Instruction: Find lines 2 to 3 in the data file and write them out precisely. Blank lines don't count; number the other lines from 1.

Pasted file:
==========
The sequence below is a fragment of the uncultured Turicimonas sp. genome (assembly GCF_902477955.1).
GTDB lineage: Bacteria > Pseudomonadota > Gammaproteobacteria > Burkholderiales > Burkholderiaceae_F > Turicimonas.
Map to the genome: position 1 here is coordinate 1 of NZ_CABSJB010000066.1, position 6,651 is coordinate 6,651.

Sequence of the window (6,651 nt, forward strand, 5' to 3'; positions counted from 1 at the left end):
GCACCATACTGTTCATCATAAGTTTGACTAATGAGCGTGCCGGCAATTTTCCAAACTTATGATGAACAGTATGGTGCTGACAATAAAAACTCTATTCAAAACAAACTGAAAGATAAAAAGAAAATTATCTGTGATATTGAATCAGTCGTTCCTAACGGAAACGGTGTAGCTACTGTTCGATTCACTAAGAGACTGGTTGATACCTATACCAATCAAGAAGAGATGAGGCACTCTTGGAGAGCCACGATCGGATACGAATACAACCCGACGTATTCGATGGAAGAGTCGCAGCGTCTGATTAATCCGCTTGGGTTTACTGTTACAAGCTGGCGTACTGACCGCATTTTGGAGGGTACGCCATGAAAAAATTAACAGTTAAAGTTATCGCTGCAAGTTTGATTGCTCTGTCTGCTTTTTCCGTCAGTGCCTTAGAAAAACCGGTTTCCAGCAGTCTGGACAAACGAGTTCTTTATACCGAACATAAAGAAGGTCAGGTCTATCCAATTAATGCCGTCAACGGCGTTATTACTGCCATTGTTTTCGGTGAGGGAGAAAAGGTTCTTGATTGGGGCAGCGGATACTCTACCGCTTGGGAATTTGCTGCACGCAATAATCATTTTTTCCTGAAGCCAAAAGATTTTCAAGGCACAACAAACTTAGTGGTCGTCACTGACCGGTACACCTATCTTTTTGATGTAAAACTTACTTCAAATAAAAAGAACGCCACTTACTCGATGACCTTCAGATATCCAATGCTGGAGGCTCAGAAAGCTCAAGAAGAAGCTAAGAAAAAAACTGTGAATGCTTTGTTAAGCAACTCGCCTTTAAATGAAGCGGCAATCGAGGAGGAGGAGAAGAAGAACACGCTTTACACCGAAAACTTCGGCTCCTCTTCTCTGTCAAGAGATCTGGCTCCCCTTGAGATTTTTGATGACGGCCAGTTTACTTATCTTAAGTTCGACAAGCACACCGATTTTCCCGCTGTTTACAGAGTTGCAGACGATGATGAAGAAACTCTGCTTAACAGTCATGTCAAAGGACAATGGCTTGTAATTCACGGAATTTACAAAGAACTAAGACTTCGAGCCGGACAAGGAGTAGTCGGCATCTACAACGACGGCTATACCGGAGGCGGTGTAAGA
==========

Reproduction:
GTDB lineage: Bacteria > Pseudomonadota > Gammaproteobacteria > Burkholderiales > Burkholderiaceae_F > Turicimonas.
Map to the genome: position 1 here is coordinate 1 of NZ_CABSJB010000066.1, position 6,651 is coordinate 6,651.